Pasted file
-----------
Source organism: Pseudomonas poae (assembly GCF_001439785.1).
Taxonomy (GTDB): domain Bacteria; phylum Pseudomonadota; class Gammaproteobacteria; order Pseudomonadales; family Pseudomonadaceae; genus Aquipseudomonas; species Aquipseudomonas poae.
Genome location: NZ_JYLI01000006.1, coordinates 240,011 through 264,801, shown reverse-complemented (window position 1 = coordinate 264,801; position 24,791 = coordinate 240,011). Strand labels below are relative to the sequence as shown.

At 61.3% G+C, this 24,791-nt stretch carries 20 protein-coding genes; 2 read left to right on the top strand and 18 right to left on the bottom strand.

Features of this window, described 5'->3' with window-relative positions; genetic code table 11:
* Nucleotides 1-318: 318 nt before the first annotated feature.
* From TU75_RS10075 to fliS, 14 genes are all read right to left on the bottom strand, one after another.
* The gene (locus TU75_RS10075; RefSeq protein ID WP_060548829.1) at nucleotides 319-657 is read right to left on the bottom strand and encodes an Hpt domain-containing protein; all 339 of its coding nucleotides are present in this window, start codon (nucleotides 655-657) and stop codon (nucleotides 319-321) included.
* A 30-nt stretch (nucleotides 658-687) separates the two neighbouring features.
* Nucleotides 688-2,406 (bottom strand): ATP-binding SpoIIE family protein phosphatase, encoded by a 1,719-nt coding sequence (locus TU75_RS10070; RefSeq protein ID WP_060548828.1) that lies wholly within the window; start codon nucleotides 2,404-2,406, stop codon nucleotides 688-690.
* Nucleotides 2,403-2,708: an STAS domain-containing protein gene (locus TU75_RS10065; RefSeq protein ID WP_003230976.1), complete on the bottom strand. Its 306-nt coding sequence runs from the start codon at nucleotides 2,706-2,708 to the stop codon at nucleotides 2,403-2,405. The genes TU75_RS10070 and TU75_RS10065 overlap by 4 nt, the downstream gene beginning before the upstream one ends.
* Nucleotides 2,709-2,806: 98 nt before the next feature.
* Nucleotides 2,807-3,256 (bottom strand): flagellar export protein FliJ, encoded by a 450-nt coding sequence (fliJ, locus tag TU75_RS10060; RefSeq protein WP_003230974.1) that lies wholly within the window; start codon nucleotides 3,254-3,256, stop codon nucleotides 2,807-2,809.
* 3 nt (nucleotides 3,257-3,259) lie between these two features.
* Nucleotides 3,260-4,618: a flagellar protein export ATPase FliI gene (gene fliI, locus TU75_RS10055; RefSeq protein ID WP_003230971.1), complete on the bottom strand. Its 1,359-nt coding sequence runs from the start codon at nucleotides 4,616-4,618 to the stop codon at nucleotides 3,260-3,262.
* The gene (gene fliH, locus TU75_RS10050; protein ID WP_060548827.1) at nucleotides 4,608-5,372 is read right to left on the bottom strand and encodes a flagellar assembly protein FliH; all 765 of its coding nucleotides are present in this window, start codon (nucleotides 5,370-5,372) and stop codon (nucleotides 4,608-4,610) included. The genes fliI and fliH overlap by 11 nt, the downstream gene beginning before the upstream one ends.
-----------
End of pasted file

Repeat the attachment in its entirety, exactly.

Source organism: Pseudomonas poae (assembly GCF_001439785.1).
Taxonomy (GTDB): domain Bacteria; phylum Pseudomonadota; class Gammaproteobacteria; order Pseudomonadales; family Pseudomonadaceae; genus Aquipseudomonas; species Aquipseudomonas poae.
Genome location: NZ_JYLI01000006.1, coordinates 240,011 through 264,801, shown reverse-complemented (window position 1 = coordinate 264,801; position 24,791 = coordinate 240,011). Strand labels below are relative to the sequence as shown.

At 61.3% G+C, this 24,791-nt stretch carries 20 protein-coding genes; 2 read left to right on the top strand and 18 right to left on the bottom strand.

Features of this window, described 5'->3' with window-relative positions; genetic code table 11:
* Nucleotides 1-318: 318 nt before the first annotated feature.
* From TU75_RS10075 to fliS, 14 genes are all read right to left on the bottom strand, one after another.
* The gene (locus TU75_RS10075; RefSeq protein ID WP_060548829.1) at nucleotides 319-657 is read right to left on the bottom strand and encodes an Hpt domain-containing protein; all 339 of its coding nucleotides are present in this window, start codon (nucleotides 655-657) and stop codon (nucleotides 319-321) included.
* A 30-nt stretch (nucleotides 658-687) separates the two neighbouring features.
* Nucleotides 688-2,406 (bottom strand): ATP-binding SpoIIE family protein phosphatase, encoded by a 1,719-nt coding sequence (locus TU75_RS10070; RefSeq protein ID WP_060548828.1) that lies wholly within the window; start codon nucleotides 2,404-2,406, stop codon nucleotides 688-690.
* Nucleotides 2,403-2,708: an STAS domain-containing protein gene (locus TU75_RS10065; RefSeq protein ID WP_003230976.1), complete on the bottom strand. Its 306-nt coding sequence runs from the start codon at nucleotides 2,706-2,708 to the stop codon at nucleotides 2,403-2,405. The genes TU75_RS10070 and TU75_RS10065 overlap by 4 nt, the downstream gene beginning before the upstream one ends.
* Nucleotides 2,709-2,806: 98 nt before the next feature.
* Nucleotides 2,807-3,256 (bottom strand): flagellar export protein FliJ, encoded by a 450-nt coding sequence (fliJ, locus tag TU75_RS10060; RefSeq protein WP_003230974.1) that lies wholly within the window; start codon nucleotides 3,254-3,256, stop codon nucleotides 2,807-2,809.
* 3 nt (nucleotides 3,257-3,259) lie between these two features.
* Nucleotides 3,260-4,618: a flagellar protein export ATPase FliI gene (gene fliI, locus TU75_RS10055; RefSeq protein ID WP_003230971.1), complete on the bottom strand. Its 1,359-nt coding sequence runs from the start codon at nucleotides 4,616-4,618 to the stop codon at nucleotides 3,260-3,262.
* The gene (gene fliH, locus TU75_RS10050; protein ID WP_060548827.1) at nucleotides 4,608-5,372 is read right to left on the bottom strand and encodes a flagellar assembly protein FliH; all 765 of its coding nucleotides are present in this window, start codon (nucleotides 5,370-5,372) and stop codon (nucleotides 4,608-4,610) included. The genes fliI and fliH overlap by 11 nt, the downstream gene beginning before the upstream one ends.